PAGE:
How would you define your personal and professional values? Having a clear understanding of who you are - but more importantly, what you stand for, serves as a helpful ‘north star’ as you navigate your career journey. Your values should be unwavering - despite what life brings your way, you stand firm in your beliefs even if it forces you outside of your comfort zone.
The career journey of Dr. Nekessa Remy is a prime example. As you’ll learn through reading her story, when faced with a dilemma that challenged her ethical values, she used the motivation to become her own boss by opening The Chiropractic Office, a comprehensive injury management clinic focused on sports related injuries and woman’s health issues.
For Nekessa, it all started when she met a black female doctor. As a young black girl, that experience had an immense impact on her - showing her that she too could become a doctor. Now, as an accomplished registered acupuncturist and chiropractor, in addition to a health/wellness expert, she now gets to serve as a role model for other young black girls looking to get into the profession. In fact, she was recently included in the award-winning photo project by CBC, HERstory, which features 150 Black Canadian Women and their range of professions, life experiences and perspectives.
Keep reading as Nekessa reflects on sticking to your values, the power of community and why being your authentic self is the key to success.
Tell us about a time that life handed you lemons. Did you make lemonade?
10 years ago, I was forced to leave a clinic where I had spent 2 years building a practice. Due to ethical differences I had to leave his clinic and possibly lose all the patients that I had formed relationships with. It was a very difficult time for me. With nowhere to go, I quickly decided to open my own clinic. At that time in my career I had no intention in opening my own office. I had done to research and really had no idea how to do it. My focus was just to pay off my student debt! What I did know is that my patients needed a place for me to treat them. I used that to motivate and within 3 months, The Chiropractic Office was opened.
After that first year, how did you scale your business and continue to grow?
After my first year I made an effort to align myself with other health professionals that share my same passion for delivering quality care. I knew I needed to get out of the office and network with other professionals especially women of colour like myself. I was thrilled to have found other women on their own entrepreneurial journeys who wanted not only to succeed in their own business but also wanted to see other women in our community succeed. With their help I was able to reach more audiences and spread my message to help build my patient base.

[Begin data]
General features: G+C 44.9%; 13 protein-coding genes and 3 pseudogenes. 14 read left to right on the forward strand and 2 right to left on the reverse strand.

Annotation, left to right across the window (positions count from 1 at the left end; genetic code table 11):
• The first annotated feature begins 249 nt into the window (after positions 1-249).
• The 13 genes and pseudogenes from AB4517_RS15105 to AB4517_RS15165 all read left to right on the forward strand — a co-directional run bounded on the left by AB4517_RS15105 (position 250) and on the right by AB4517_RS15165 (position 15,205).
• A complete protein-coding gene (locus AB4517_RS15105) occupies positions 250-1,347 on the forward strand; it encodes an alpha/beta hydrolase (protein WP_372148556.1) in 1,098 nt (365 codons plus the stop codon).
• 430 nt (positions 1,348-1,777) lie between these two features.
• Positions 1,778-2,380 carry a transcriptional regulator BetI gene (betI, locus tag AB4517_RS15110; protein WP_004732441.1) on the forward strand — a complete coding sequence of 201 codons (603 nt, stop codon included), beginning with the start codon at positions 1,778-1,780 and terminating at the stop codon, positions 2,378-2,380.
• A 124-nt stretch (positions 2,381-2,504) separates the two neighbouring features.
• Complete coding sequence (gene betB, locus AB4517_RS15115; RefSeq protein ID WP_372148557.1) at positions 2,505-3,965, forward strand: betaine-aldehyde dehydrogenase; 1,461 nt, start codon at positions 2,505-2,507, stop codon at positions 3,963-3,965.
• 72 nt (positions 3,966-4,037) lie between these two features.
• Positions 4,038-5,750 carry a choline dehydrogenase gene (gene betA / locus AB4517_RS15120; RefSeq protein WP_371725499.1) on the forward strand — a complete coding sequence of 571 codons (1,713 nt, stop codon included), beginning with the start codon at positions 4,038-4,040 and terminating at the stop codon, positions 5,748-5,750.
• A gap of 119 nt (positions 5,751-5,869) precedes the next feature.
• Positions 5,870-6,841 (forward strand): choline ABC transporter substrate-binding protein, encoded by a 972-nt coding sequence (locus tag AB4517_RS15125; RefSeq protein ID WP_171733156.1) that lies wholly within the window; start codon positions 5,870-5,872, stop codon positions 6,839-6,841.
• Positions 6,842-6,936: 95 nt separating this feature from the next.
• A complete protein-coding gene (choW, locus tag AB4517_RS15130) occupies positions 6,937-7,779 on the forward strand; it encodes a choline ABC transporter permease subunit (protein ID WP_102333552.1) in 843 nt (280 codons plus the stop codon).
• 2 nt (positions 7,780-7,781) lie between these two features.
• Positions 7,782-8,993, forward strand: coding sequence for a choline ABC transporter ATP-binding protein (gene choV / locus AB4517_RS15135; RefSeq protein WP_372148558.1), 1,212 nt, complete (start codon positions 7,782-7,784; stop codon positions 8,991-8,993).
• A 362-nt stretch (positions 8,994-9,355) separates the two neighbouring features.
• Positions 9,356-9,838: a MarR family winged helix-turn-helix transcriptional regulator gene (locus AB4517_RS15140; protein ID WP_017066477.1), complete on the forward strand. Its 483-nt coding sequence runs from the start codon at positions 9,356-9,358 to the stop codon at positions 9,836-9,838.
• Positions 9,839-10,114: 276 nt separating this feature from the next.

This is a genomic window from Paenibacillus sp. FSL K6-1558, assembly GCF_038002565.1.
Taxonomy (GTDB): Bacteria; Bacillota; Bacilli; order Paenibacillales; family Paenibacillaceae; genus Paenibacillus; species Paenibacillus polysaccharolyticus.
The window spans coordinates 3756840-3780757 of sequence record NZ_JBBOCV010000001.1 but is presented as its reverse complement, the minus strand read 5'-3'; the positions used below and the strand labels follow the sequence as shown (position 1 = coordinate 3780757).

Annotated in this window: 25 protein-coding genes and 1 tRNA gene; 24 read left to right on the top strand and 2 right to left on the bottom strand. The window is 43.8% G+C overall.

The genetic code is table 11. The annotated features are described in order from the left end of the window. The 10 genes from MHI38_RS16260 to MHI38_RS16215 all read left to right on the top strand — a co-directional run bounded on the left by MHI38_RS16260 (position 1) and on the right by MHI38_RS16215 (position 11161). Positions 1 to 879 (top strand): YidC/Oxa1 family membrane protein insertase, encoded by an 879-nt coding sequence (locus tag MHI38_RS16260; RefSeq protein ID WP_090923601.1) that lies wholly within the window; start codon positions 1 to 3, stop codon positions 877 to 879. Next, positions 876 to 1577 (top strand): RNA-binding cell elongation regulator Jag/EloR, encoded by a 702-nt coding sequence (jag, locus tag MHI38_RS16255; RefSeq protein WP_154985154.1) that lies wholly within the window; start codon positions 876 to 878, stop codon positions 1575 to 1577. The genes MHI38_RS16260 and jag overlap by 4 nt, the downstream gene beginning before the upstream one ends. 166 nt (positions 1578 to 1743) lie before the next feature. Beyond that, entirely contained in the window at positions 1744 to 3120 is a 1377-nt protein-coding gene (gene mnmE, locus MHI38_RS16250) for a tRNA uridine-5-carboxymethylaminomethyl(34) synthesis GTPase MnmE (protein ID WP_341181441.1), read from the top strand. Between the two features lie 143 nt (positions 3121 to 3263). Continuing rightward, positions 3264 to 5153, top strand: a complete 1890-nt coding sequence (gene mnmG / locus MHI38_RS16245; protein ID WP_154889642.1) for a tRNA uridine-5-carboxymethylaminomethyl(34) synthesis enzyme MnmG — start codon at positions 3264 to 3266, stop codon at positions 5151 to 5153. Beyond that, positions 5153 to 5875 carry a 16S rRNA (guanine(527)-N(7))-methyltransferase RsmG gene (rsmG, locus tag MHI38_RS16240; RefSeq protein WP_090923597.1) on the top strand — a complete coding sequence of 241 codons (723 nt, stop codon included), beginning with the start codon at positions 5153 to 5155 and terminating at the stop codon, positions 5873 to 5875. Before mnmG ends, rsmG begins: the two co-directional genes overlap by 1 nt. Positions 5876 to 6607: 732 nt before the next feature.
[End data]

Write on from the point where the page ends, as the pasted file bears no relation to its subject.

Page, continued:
How do you measure success in your career?
I do what I do because I believe that ‘healthy living is a RIGHT not a privilege’. Success to me, is when I am able to assist anyone on their journey to being healthy.
"I have been very lucky. It has been a long time since anyone has doubted me openly. I think it's because the older I get, the easier it is to let go of those in my circle who are doubters or nay-sayers."
How much of your success as an entrepreneur has come from taking risks versus playing it safe?
I don’t know any successful entrepreneur that hasn’t taken risks in their career. Playing it safe only takes you so far. What makes you go further than your competitors is the ability to know when to take those risks. Deciding to open up a clinic within 3 months was a huge risk for me. I had no time to research or do much planning, but I had a passion and I followed my instincts. I was passionate about ensuring my patients stayed healthy and injury free. When I got scared or started to have doubts that’s when my instincts kicked in. I knew it would be challenging but I also knew that I could get through it.
Was there ever a moment that you questioned your decision to become an entrepreneur? How did you overcome it?
There have been many moments where I have questioned my decision to work for myself. When things go wrong it’s up to me fix. But when things go right it’s due to my hard work and hustling! In those doubtful moments I just remember to focus on the small goals that I have set and make sure to take the time to celebrate each milestone.
What is the last investment you've made that has made your life better?
I started going to Orange Theory Fitness three times a week. I needed to be accountable to someone, otherwise my motivation to work out was replaced with the need to return more emails or go to more networking events. Three months into this workout regime, not only do I feel more fit than I have in years, but its three hours a week that I look forward to and truly enjoy. Don’t get me wrong I curse like a sailor as the reps increase or the incline on the treadmill goes up, but once that 60 minutes is up, I know what I’ve accomplished both physically and mentally.
What do you love most about yourself?
My ability to live my life with no regrets. I have had failures and made bad decisions but each mistake, each failure is one step closer to realizing my dreams.
Have you ever had anyone doubt you? What did you do about it?
I have been very lucky. It has been a long time since anyone has doubted me openly. I think it's because the older I get, the easier it is to let go of those in my circle who are doubters or nay-sayers. I have learned the importance of surrounding myself with supportive and ambitious people who understand what it takes to be successful. I have no time to spend dealing with haters!
What is one thing you wish you knew before becoming your own boss?
9 to 5 does not exist when you are you own boss. You take work home with you, on vacation with you, anywhere you go, your business goes with you!
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